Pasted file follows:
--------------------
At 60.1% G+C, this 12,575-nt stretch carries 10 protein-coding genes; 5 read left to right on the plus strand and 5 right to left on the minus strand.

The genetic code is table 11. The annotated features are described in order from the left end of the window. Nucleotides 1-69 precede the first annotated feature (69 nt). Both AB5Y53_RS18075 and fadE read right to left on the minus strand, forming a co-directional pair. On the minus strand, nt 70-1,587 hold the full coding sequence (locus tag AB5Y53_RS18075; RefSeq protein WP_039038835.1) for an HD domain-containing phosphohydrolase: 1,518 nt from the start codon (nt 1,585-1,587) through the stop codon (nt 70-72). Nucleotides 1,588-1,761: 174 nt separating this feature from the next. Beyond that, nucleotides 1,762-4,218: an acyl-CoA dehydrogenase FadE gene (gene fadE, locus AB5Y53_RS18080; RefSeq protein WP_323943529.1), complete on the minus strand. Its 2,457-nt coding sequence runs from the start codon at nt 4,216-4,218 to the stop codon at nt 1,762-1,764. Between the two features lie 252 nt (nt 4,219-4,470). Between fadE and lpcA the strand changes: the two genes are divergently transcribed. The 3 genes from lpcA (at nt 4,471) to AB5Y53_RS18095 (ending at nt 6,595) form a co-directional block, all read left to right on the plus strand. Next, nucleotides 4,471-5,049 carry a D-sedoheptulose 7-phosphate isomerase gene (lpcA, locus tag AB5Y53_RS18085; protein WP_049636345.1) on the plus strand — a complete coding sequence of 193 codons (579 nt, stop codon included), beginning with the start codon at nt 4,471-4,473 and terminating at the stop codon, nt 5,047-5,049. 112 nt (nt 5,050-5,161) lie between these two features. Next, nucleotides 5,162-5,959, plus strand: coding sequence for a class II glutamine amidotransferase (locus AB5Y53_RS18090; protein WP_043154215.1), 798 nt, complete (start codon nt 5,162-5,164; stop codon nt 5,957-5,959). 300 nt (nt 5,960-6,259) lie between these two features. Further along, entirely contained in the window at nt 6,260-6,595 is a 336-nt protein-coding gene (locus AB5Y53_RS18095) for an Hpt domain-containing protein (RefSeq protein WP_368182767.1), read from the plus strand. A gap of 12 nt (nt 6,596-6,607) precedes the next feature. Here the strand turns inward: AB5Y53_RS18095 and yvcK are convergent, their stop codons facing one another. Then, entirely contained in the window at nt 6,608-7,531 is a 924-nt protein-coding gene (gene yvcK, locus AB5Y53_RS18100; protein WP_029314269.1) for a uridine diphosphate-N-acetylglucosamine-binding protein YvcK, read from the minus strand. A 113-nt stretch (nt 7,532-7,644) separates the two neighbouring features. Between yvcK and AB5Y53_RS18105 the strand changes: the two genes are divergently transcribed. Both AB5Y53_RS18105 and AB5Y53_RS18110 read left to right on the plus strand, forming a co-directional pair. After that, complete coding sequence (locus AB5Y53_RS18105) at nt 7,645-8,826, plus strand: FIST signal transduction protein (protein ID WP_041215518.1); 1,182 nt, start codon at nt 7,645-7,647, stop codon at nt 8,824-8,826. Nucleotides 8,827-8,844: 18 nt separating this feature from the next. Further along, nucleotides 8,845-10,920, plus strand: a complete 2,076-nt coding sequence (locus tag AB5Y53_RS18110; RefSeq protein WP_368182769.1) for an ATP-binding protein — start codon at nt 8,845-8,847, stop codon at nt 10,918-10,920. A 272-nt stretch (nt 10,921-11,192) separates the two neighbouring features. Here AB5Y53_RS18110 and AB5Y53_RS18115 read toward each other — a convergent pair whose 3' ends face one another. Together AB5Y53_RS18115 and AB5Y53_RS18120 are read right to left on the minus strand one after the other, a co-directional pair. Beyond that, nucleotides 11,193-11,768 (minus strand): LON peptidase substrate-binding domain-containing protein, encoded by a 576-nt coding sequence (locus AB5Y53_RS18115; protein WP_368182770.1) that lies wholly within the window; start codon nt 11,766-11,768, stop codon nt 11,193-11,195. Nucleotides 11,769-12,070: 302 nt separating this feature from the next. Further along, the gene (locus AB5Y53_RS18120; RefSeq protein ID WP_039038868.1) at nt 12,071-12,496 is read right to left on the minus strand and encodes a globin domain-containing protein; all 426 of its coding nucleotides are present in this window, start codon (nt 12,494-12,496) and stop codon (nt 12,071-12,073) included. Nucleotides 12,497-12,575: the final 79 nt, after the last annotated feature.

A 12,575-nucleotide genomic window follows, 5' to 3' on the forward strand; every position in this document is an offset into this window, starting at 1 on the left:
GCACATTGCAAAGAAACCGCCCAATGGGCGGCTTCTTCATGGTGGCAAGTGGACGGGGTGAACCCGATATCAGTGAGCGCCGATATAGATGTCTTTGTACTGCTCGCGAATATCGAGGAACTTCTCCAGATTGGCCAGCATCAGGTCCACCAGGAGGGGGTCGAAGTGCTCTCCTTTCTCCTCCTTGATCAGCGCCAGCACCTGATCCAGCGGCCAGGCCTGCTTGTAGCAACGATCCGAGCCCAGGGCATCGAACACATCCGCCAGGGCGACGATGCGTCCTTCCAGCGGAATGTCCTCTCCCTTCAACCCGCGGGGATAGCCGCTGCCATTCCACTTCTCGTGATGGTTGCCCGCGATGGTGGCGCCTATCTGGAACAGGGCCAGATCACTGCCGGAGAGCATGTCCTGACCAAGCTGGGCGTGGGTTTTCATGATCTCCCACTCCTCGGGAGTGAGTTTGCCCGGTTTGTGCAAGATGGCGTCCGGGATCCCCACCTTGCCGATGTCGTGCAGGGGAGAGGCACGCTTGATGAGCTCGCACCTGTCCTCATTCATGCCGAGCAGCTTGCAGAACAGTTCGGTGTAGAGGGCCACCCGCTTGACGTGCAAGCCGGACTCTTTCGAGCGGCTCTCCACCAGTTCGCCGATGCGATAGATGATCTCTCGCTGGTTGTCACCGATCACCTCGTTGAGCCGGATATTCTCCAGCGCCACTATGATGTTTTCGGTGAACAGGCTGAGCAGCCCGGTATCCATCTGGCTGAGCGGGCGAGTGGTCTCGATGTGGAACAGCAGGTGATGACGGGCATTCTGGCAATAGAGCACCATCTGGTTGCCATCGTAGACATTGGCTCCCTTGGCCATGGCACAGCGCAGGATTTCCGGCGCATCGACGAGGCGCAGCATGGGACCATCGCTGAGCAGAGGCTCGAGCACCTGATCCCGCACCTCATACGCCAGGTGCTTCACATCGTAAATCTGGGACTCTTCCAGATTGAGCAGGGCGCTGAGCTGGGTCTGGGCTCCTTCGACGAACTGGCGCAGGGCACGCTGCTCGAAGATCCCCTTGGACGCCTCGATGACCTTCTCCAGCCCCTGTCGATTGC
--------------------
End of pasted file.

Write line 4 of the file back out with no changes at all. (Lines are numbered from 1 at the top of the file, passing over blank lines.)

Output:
GCACATTGCAAAGAAACCGCCCAATGGGCGGCTTCTTCATGGTGGCAAGTGGACGGGGTGAACCCGATATCAGTGAGCGCCGATATAGATGTCTTTGTACTGCTCGCGAATATCGAGGAACTTCTCCAGATTGGCCAGCATCAGGTCCACCAGGAGGGGGTCGAAGTGCTCTCCTTTCTCCTCCTTGATCAGCGCCAGCACCTGATCCAGCGGCCAGGCCTGCTTGTAGCAACGATCCGAGCCCAGGGCATCGAACACATCCGCCAGGGCGACGATGCGTCCTTCCAGCGGAATGTCCTCTCCCTTCAACCCGCGGGGATAGCCGCTGCCATTCCACTTCTCGTGATGGTTGCCCGCGATGGTGGCGCCTATCTGGAACAGGGCCAGATCACTGCCGGAGAGCATGTCCTGACCAAGCTGGGCGTGGGTTTTCATGATCTCCCACTCCTCGGGAGTGAGTTTGCCCGGTTTGTGCAAGATGGCGTCCGGGATCCCCACCTTGCCGATGTCGTGCAGGGGAGAGGCACGCTTGATGAGCTCGCACCTGTCCTCATTCATGCCGAGCAGCTTGCAGAACAGTTCGGTGTAGAGGGCCACCCGCTTGACGTGCAAGCCGGACTCTTTCGAGCGGCTCTCCACCAGTTCGCCGATGCGATAGATGATCTCTCGCTGGTTGTCACCGATCACCTCGTTGAGCCGGATATTCTCCAGCGCCACTATGATGTTTTCGGTGAACAGGCTGAGCAGCCCGGTATCCATCTGGCTGAGCGGGCGAGTGGTCTCGATGTGGAACAGCAGGTGATGACGGGCATTCTGGCAATAGAGCACCATCTGGTTGCCATCGTAGACATTGGCTCCCTTGGCCATGGCACAGCGCAGGATTTCCGGCGCATCGACGAGGCGCAGCATGGGACCATCGCTGAGCAGAGGCTCGAGCACCTGATCCCGCACCTCATACGCCAGGTGCTTCACATCGTAAATCTGGGACTCTTCCAGATTGAGCAGGGCGCTGAGCTGGGTCTGGGCTCCTTCGACGAACTGGCGCAGGGCACGCTGCTCGAAGATCCCCTTGGACGCCTCGATGACCTTCTCCAGCCCCTGTCGATTGC